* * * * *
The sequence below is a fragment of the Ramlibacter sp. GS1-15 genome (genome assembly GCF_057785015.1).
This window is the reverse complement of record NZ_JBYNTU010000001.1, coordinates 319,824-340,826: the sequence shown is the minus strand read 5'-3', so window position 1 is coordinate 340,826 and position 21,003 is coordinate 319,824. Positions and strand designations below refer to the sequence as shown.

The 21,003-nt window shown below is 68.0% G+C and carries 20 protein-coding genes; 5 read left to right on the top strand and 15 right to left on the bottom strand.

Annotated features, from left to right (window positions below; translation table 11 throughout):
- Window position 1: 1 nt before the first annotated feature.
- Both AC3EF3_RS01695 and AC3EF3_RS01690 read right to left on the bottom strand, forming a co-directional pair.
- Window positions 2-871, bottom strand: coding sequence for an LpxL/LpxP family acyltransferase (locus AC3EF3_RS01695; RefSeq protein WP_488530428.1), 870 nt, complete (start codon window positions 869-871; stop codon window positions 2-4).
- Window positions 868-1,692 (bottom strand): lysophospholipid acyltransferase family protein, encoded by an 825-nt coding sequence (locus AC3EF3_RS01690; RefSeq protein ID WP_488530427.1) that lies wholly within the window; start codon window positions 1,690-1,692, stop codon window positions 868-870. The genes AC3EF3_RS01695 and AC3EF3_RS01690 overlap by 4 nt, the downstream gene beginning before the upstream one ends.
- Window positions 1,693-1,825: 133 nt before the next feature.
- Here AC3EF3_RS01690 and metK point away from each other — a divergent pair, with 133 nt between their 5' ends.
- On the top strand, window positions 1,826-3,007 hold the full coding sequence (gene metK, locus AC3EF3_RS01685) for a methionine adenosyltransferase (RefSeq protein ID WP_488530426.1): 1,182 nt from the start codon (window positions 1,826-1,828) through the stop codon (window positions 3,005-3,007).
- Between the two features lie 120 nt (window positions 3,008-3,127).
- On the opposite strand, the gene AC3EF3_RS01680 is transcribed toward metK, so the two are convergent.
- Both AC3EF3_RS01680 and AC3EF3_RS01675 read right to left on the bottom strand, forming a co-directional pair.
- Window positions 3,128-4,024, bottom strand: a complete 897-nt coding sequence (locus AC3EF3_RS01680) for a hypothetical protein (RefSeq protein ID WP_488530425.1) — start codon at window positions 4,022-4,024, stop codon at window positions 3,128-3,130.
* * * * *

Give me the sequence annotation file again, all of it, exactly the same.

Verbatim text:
The sequence below is a fragment of the Ramlibacter sp. GS1-15 genome (genome assembly GCF_057785015.1).
This window is the reverse complement of record NZ_JBYNTU010000001.1, coordinates 319,824-340,826: the sequence shown is the minus strand read 5'-3', so window position 1 is coordinate 340,826 and position 21,003 is coordinate 319,824. Positions and strand designations below refer to the sequence as shown.

The 21,003-nt window shown below is 68.0% G+C and carries 20 protein-coding genes; 5 read left to right on the top strand and 15 right to left on the bottom strand.

Annotated features, from left to right (window positions below; translation table 11 throughout):
- Window position 1: 1 nt before the first annotated feature.
- Both AC3EF3_RS01695 and AC3EF3_RS01690 read right to left on the bottom strand, forming a co-directional pair.
- Window positions 2-871, bottom strand: coding sequence for an LpxL/LpxP family acyltransferase (locus AC3EF3_RS01695; RefSeq protein WP_488530428.1), 870 nt, complete (start codon window positions 869-871; stop codon window positions 2-4).
- Window positions 868-1,692 (bottom strand): lysophospholipid acyltransferase family protein, encoded by an 825-nt coding sequence (locus AC3EF3_RS01690; RefSeq protein ID WP_488530427.1) that lies wholly within the window; start codon window positions 1,690-1,692, stop codon window positions 868-870. The genes AC3EF3_RS01695 and AC3EF3_RS01690 overlap by 4 nt, the downstream gene beginning before the upstream one ends.
- Window positions 1,693-1,825: 133 nt before the next feature.
- Here AC3EF3_RS01690 and metK point away from each other — a divergent pair, with 133 nt between their 5' ends.
- On the top strand, window positions 1,826-3,007 hold the full coding sequence (gene metK, locus AC3EF3_RS01685) for a methionine adenosyltransferase (RefSeq protein ID WP_488530426.1): 1,182 nt from the start codon (window positions 1,826-1,828) through the stop codon (window positions 3,005-3,007).
- Between the two features lie 120 nt (window positions 3,008-3,127).
- On the opposite strand, the gene AC3EF3_RS01680 is transcribed toward metK, so the two are convergent.
- Both AC3EF3_RS01680 and AC3EF3_RS01675 read right to left on the bottom strand, forming a co-directional pair.
- Window positions 3,128-4,024, bottom strand: a complete 897-nt coding sequence (locus AC3EF3_RS01680) for a hypothetical protein (RefSeq protein ID WP_488530425.1) — start codon at window positions 4,022-4,024, stop codon at window positions 3,128-3,130.